When a dollar isn’t worth a dollar
Today is our second Noodle event. The aim with Noodle was, is and will be to do something different: to run an event that provokes thought and helps to guide action, rather than promise quick fix solutions to perennial marketing problems affecting clients everywhere (if I had those, I wouldn’t be working at my desk today, but instead be on a yacht in the Adriatic). At Target McConnells, we’ve seen enough of the same thorny issues pop up again and again for us to realise that adland doesn’t have all the answers, and that marketing needs a new source. Unequivocal expertise in the form of academics, for this event and the last, has been our source.
Today’s talk is a take on how economists view pricing. Pricing has long puzzled marketing strategists. It’s arguably the least studied and understood part of the marketing mix. Very few price consulting agencies come to mind: there’s Inon, but in comparison to the amount of creative or media agencies…sheesh.
The conventional tactic is to look at what your rival does and see if you can go for a spread either side, depending on your required financial result. That strikes us as less than thorough. We’ve fought the temptation to just give a list of tips and tricks as there are armfuls of such guides out there on the web that a lazy Google trawl will yield. Instead, we asked Dr Kevin Denny, of UCD School of Economics and UCD Geary Institute, to set out a framework in which non-economists can begin to examine how they set prices.
With a scientific perspective we get mix of intuitive and counterintuitive results: the value to using the perspective, though, is we move beyond a slavish execution of the list of tips and tricks found onoine. We benefit instead from a reasoned account of why reason and unreason apply to pricing. We see that charm pricing (why €19.99 is a way more popular price level that €20) has a neuropsychological explanation to it in part, and that ticket touts are trying to identify consumer surplus in a way that many brands would love to have the freedom to do. We learn more about snob or Veblen goods, which on the face of it, shouldn’t work in economics. These are goods that are deliberately sold as being more expensive, when quality comparisons do not themselves alone explain the price gap between that good and its category rivals. Some people don’t want to keep up with the Joneses, they want to make sure that they don’t have what people like the Joneses have: they want to be by themselves at the upper end of the price line.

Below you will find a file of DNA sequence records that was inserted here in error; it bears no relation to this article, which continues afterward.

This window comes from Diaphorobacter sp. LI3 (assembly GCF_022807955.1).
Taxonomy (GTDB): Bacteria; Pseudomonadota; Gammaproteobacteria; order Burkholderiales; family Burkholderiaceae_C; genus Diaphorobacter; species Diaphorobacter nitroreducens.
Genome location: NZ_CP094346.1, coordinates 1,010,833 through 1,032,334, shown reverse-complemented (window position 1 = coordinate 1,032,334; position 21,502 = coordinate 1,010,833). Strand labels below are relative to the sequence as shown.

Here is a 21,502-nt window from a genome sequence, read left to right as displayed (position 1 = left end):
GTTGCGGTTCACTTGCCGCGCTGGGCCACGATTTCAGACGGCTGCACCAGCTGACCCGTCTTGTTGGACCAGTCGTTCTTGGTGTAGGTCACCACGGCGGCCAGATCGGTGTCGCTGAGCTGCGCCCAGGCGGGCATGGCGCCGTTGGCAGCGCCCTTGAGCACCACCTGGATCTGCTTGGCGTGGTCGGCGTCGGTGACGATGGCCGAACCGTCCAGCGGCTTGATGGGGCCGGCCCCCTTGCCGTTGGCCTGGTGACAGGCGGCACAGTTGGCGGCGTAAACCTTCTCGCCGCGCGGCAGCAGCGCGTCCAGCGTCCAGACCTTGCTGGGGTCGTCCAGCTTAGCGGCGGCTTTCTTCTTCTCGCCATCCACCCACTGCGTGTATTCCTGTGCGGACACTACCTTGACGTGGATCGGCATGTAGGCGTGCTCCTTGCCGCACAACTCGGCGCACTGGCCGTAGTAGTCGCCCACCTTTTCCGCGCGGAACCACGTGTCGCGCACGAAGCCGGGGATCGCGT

A blog post doesn’t do justice to Dr Denny’s talk – being an academic expert takes time and effort that can’t be bluffed by a turn of phrase. So, if you’d like to delve into the explanations of what determines a profitable pricing strategy, drop me a line at [email protected]
Dr Ken McKenzie